DREME is a tool for discovering short regular expression motifs which are enriched in the provided dataset. It is limited to working in DNA as the large combination space for amino acids makes DREME's approach unfeasable. DREME also has the capability to use two datasets to find motifs which are enriched in one when compared to the other.
Note the following referrs to the sequence set in which you are finding motifs in as the positive sequences and to the comparative sequence set as the negative sequences.
DREME works best with lots of short (~ 100bp) sequences. If you have a couple of long sequences then it might be benificial to split them into many smaller (~ 100bp) sequences. With ChIP-seq data we recommend using 100bp regions around the peaks.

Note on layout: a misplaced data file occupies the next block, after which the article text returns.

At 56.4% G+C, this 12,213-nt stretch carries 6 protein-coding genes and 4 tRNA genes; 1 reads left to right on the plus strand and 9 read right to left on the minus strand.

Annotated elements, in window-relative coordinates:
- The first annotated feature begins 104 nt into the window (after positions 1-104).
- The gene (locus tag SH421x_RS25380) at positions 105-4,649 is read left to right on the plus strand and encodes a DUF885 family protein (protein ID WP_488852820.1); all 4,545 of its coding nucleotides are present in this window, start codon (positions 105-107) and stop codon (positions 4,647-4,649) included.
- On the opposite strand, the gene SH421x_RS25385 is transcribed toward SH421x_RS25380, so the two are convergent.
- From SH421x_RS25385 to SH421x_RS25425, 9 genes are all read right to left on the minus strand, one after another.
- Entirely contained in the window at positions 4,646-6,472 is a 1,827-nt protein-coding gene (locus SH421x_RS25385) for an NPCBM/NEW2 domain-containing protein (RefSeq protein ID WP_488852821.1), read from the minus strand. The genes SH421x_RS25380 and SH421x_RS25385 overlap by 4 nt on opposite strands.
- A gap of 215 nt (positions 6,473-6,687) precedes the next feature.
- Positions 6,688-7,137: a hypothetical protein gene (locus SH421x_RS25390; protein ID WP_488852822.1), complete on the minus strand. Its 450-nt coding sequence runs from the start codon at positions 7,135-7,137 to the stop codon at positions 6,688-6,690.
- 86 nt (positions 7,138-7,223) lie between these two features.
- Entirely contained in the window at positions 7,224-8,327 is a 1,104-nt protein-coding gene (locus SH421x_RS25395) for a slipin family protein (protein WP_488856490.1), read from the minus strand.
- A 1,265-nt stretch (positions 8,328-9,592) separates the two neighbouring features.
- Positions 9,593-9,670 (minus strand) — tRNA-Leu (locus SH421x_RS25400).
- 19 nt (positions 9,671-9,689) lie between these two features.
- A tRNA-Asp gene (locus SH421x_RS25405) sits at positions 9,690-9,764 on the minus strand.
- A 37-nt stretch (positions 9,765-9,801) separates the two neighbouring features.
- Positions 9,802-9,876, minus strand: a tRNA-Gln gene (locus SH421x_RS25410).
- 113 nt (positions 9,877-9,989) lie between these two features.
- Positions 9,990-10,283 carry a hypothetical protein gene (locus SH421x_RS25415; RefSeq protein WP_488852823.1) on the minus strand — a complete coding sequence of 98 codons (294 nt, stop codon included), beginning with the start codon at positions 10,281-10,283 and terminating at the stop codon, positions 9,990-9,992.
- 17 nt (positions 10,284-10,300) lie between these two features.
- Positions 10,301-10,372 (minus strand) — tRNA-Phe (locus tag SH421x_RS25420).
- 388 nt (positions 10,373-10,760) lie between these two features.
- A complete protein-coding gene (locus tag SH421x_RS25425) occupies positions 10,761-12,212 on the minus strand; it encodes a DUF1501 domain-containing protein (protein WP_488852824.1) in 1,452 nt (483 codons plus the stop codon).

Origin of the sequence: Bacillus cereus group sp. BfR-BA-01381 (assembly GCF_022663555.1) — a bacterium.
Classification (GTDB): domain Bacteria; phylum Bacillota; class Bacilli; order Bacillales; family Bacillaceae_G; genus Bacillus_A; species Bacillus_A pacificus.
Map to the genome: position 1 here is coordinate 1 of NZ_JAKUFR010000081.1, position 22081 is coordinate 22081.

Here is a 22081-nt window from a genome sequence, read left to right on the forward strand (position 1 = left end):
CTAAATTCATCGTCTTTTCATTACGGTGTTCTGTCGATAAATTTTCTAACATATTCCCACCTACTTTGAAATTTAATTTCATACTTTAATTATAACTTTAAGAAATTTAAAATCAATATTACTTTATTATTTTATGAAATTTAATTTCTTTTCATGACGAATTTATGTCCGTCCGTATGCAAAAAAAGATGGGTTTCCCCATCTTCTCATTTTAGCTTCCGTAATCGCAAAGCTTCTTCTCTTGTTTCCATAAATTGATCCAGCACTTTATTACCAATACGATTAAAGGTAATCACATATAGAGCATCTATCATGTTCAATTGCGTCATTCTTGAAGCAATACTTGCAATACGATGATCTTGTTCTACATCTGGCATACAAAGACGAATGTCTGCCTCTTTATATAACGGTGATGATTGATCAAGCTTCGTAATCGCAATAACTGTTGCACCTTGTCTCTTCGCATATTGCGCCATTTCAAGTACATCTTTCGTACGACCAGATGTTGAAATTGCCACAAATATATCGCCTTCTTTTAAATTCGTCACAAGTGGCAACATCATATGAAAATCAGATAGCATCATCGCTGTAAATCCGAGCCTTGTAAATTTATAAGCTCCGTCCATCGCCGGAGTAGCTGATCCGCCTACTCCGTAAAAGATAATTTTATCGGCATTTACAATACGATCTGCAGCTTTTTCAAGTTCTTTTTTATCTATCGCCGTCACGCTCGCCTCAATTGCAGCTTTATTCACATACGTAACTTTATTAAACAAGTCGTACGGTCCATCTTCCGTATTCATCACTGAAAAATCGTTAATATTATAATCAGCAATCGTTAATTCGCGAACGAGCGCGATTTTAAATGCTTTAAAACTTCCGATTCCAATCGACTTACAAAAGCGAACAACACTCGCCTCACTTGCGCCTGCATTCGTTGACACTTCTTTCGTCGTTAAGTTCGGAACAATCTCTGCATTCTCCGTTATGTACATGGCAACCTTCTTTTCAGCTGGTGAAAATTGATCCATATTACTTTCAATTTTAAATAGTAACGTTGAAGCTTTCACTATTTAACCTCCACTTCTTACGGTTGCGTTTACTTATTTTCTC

DREME always uses a comparative sequence set but you don't have to supply it as DREME can create it by using di-nucleotide shuffling. If you wish to use your own sequence set then there are a few guidlines you should follow.
The sequence lengths of the comparative sequences should be roughly the same as the sequences to search for motifs. This is because the null model assumes that the probability of finding a match in a sequence in either sequence set will be roughly the same for an uninteresing motif. If the comparative sequences are longer this provides more locations that the motif could match making it more likely it will match and hence skewing the p-value calculations possibly excluding a motif you would be interested in.